Pete Von Sholly is a legend within the world of Storyboard Art and recently spoke with The Last Cinema about a long and colourful career.
With movies, sometimes the most exciting work takes place off camera. Some of it even occurs before an inch (or GB) of film has been shot. One of the most fascinating processes of filmmaking is that of the storyboard. A medium which can range from almost indecipherable sketches to mini-masterpieces, they serve as the bridge between concept and actualisation and form an intrinsic and vital role within the formation of any feature.
It’s a facet of the industry which has, for better or worse, changed dramatically within the last 20 years. As individual artists are being pushed aside in favour of teams of young, eager interns and graduates, the old pros are either leaving the business or finding other outlets. One such master is Pete Von Sholly.
With over 100 credits and 30 years in the storyboard business, Von Sholly is also a renowned cartoonist, illustrator and author who has helped to shape the worlds of The Shawshank Redemption, The Green Mile, Mars Attacks, The Mask and almost countless other classics across all genres of film.
It was an early addiction to comic books which ignited a passion in the young Von Sholly, who began his career in upstate New York. There were two major publishing houses; DC and Marvel. “I certainly wanted to start there, but I simply wasn’t good enough,” he recalls, “I wanted to, so thank god for denial! People generally think we’re better than we are, but that allows us to keep going, and not get discouraged. I didn’t know that at the time, of course. Now I think that, hopefully, when you notice faults in your old work that it means you’re getting better.”
A more inclusive form of the medium which existed in the ‘70s was that of underground comix, which were usually self-published or released in small runs. This was where the counter culture truly blossomed, and was the stomping ground of progressive titans such as Greg Irons, Kim Deitch, S. Clay Wilson and Spain Rodriguez. The sense of anarchy appealed greatly to Von Sholly:
“In those days you could draw whatever you wanted, and if you had a little bit of money you could get a black and white book published.”
This gave Von Sholly his first leg up in the business, which led to him relocating to LA. “I started to become interested in animation there,” he explains “During this time I first saw storyboards. I thought, as they looked kind of like comics, maybe I could learn how to do it and get paid. Making a living drawing pictures is not easy (never has been, never will be), but animation and storyboards looked like a legitimate way to use the same skills, but applying them to another medium.”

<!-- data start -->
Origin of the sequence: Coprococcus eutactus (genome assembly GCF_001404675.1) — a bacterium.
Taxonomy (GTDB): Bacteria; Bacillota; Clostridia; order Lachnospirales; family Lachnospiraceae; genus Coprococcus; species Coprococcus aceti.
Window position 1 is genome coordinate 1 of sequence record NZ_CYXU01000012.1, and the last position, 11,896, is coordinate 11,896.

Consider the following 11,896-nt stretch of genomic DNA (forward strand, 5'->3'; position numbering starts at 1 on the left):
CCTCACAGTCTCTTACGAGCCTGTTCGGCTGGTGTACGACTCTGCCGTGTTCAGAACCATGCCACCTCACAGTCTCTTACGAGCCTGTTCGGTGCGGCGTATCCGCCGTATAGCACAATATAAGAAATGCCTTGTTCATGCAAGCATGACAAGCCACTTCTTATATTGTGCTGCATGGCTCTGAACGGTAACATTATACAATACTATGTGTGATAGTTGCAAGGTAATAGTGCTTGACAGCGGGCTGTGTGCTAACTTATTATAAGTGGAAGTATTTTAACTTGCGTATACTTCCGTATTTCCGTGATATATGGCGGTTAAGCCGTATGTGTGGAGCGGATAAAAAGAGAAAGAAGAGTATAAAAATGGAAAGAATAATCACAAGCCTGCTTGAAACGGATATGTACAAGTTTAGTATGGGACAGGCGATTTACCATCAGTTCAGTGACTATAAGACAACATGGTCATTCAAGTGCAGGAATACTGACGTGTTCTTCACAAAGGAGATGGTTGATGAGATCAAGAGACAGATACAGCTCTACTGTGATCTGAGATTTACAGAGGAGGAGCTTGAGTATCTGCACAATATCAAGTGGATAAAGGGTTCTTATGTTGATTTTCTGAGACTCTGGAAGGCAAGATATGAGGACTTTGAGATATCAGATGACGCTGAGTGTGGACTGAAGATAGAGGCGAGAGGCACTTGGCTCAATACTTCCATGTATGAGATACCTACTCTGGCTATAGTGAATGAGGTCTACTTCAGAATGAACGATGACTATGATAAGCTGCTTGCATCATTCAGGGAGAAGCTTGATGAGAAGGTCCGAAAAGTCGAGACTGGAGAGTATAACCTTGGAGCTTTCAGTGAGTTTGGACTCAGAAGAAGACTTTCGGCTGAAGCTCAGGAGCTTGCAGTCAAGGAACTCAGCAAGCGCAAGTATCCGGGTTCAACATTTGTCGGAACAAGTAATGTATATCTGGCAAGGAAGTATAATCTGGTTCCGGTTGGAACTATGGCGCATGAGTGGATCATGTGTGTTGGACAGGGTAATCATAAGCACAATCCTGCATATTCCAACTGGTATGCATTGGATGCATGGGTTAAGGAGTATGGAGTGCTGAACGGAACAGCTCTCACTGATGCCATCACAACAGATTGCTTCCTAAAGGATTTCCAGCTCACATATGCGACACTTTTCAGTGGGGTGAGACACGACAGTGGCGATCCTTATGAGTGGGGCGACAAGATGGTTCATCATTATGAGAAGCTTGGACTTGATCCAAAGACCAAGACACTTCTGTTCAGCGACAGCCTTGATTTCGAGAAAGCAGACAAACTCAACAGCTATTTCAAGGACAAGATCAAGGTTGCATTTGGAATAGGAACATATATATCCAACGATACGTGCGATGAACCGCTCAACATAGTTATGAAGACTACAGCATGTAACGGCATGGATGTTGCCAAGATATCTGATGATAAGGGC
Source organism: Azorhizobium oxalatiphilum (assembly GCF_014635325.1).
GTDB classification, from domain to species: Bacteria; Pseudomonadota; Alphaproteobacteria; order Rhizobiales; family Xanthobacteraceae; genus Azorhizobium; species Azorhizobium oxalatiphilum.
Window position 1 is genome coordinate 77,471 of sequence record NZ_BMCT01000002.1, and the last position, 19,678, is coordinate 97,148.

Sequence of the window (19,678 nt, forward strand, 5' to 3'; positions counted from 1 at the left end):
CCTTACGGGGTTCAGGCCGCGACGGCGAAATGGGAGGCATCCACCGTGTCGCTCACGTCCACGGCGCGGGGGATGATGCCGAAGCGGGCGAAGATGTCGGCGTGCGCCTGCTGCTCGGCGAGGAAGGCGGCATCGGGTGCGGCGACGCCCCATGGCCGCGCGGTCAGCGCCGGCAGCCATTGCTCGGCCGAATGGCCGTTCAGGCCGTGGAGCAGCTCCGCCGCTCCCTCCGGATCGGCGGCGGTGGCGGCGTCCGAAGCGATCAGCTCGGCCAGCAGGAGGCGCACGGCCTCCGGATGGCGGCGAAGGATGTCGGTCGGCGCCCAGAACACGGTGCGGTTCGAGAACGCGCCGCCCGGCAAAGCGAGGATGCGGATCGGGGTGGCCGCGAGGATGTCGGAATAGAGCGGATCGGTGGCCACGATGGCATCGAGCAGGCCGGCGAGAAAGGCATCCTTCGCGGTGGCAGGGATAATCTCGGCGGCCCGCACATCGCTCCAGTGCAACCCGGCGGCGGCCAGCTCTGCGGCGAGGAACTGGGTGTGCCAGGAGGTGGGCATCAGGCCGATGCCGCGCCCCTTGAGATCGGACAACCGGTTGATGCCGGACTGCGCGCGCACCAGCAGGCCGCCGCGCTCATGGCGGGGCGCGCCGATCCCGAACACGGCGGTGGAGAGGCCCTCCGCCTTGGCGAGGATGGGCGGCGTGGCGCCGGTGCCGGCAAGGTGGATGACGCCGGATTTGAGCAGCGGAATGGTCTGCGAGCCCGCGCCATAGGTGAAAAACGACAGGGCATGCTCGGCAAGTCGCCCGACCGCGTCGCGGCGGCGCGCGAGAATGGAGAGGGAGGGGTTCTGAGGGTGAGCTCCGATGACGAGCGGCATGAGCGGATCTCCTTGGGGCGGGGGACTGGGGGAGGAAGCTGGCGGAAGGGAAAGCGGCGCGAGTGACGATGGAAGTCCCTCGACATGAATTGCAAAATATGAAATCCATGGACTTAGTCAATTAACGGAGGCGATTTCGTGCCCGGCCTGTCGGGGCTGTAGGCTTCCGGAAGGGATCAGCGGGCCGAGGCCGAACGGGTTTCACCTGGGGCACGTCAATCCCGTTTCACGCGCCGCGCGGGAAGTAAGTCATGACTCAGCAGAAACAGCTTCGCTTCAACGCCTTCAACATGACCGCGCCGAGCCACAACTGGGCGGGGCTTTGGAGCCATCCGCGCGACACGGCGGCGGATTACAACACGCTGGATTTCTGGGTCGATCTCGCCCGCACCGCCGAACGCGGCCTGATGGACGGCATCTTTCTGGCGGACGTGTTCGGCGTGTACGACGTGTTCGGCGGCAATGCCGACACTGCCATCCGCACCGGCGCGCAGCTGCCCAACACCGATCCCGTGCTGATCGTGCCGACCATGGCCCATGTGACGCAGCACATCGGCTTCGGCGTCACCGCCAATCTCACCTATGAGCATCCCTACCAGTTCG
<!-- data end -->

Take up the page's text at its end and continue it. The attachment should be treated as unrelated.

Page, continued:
There was another reason why Von Sholly felt that storyboards would be a suitable form to work in, and it related to the untarnished and naturalistic manner in which they are (or at least, were) produced.
“I like the pencil part of illustration. You’re moving it across the page and it has more life and energy then than it will ever have after that point. Once you start tightening it up and messing with it, you lose some of that magic. Storyboards were like that then. These days it’s a little different, it’s more competitive and it’s more illustrative.
Modern storyboards look more and more like finished comic book art and illustration than they used to. They used to be rawer and rougher, but they told the story and did what they were supposed to do. It’s frustrating when people want really finished, illustrative art for storyboards. What for? Why do you want to waste the time to do that when really, all you’re trying to do is get clarity on the page so everyone knows what’s supposed to happen and you can get on with the show?”
“The process is changing in many ways,” Von Sholly explains, “These days there are huge FX movies and they’ll hire a team of between five and eight guys to do storyboards and divvy up then work. They don’t have one on one time with the director, generally speaking. I’m sure that the people who are doing it have fun. Most of what I still do, I do the old way. I did a bunch of Chucky movies and Don (Mancini) works the old way where he sits down with you, along with a pile of pencils and paper to work out the shots. Don usually knows what he wants; he’s real specific that way.”
Traditionally, when an artist is storyboarding, often nothing has been done. The sets haven’t been built yet, the locations haven’t been picked; “So you’re just making stuff up. Sometimes what you make up has a big influence on what ends up on the screen. Sometimes not. When you’re the first one drawing something it’s very exciting. It’s really fun.”
Being involved in those early sages is something which comes with a certain conspiratorial sense of joy. The fact that something is being created which has the potential to have a huge impact on the world or, alternatively, fall flat on its face. It raised the question of whether Von Sholly knows if he’s onto a winner or not.
“Yes, but sometimes you can be dead wrong. I did a movie called Heathers for Michael Leihmann, who also did Meet The Applegates. A lot of people love it, but I thought it was a horrible script. In those days they’d send you the script early on, so that you could look at it before deciding whether to work on the project or not. The truth is, who cares what I think? I would do a good job either way.”